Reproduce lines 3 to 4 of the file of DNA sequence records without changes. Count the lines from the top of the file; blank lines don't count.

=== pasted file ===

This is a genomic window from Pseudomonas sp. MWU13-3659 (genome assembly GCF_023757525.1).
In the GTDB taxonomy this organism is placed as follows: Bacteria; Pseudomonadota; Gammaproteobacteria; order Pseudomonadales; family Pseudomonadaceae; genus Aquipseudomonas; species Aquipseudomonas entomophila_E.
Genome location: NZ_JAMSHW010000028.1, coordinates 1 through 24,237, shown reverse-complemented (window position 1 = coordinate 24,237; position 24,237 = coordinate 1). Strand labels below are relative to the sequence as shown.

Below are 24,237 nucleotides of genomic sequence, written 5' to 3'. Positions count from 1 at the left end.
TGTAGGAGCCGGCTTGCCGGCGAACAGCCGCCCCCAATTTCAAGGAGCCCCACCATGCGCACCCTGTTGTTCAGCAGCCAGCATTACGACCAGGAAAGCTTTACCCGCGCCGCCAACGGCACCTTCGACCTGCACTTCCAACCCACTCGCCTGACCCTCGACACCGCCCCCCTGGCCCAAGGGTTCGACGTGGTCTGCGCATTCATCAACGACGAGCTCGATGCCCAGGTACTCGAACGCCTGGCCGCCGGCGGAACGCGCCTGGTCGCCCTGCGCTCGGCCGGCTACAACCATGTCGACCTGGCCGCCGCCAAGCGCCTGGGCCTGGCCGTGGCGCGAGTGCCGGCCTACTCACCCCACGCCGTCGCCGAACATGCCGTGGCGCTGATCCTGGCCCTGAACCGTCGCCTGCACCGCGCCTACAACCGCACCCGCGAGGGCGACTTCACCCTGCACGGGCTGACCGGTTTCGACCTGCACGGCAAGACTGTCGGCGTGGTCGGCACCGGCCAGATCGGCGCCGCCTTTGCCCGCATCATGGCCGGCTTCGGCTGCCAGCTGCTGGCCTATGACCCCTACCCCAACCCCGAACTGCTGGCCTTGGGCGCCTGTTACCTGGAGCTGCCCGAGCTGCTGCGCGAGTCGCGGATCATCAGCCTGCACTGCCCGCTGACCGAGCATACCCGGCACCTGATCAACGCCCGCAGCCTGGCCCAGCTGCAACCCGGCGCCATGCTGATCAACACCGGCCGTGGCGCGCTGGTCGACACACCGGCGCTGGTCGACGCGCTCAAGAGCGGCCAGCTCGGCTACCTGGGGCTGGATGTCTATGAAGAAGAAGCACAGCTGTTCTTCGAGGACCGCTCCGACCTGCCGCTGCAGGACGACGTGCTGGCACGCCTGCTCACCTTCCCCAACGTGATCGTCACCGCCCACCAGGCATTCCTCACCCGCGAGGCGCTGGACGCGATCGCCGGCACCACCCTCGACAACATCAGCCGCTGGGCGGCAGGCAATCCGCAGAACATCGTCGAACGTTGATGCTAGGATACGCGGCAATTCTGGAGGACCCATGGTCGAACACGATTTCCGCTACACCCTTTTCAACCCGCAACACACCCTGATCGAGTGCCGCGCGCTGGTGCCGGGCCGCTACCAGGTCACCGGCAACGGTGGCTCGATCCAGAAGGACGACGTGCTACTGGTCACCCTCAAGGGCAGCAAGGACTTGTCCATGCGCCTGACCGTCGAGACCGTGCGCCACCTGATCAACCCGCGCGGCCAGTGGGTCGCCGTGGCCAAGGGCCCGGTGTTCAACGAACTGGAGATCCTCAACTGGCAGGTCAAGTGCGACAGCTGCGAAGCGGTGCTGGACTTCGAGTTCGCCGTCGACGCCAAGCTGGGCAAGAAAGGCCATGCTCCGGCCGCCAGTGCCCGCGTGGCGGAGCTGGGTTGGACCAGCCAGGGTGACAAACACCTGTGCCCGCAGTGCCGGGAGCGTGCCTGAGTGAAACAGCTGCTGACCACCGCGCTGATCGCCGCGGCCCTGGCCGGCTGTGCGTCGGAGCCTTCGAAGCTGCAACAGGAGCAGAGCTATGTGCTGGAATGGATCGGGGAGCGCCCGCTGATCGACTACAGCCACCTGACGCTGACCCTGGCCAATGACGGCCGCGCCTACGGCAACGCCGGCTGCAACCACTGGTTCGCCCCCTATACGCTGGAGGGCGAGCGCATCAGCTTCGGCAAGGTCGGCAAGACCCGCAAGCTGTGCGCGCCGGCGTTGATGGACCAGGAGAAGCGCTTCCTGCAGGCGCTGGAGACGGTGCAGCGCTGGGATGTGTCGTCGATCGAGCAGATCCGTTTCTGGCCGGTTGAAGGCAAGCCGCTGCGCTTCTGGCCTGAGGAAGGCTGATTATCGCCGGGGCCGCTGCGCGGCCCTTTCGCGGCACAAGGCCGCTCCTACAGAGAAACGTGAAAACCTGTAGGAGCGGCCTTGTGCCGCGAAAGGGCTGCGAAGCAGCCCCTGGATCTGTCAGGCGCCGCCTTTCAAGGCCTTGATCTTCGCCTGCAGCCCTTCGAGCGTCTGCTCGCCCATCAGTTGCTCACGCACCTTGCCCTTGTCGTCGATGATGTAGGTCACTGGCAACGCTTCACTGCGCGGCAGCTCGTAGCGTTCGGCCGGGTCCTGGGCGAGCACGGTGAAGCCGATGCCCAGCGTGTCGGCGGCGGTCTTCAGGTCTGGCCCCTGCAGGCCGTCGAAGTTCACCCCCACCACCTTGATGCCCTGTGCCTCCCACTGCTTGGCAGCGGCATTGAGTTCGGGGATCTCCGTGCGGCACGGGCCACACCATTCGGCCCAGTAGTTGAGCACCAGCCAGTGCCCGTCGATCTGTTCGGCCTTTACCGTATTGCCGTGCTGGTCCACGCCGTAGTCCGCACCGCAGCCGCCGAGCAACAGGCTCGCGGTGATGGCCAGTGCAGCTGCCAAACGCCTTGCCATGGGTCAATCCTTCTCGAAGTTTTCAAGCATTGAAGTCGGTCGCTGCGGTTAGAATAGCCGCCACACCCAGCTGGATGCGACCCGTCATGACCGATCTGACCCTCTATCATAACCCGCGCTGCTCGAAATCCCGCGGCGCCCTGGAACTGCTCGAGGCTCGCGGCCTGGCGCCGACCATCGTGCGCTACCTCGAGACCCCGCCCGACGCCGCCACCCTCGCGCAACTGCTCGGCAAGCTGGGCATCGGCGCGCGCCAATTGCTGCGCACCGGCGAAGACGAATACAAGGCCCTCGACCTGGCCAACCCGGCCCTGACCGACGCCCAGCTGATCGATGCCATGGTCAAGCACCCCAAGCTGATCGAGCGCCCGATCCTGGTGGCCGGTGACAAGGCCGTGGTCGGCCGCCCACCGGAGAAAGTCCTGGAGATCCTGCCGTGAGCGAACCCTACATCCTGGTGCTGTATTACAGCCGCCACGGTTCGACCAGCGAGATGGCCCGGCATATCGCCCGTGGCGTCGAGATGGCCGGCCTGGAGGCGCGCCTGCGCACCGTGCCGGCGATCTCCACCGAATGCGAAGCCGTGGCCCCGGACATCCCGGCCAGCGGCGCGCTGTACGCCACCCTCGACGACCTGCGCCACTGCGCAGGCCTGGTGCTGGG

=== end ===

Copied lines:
Genome location: NZ_JAMSHW010000028.1, coordinates 1 through 24,237, shown reverse-complemented (window position 1 = coordinate 24,237; position 24,237 = coordinate 1). Strand labels below are relative to the sequence as shown.

Below are 24,237 nucleotides of genomic sequence, written 5' to 3'. Positions count from 1 at the left end.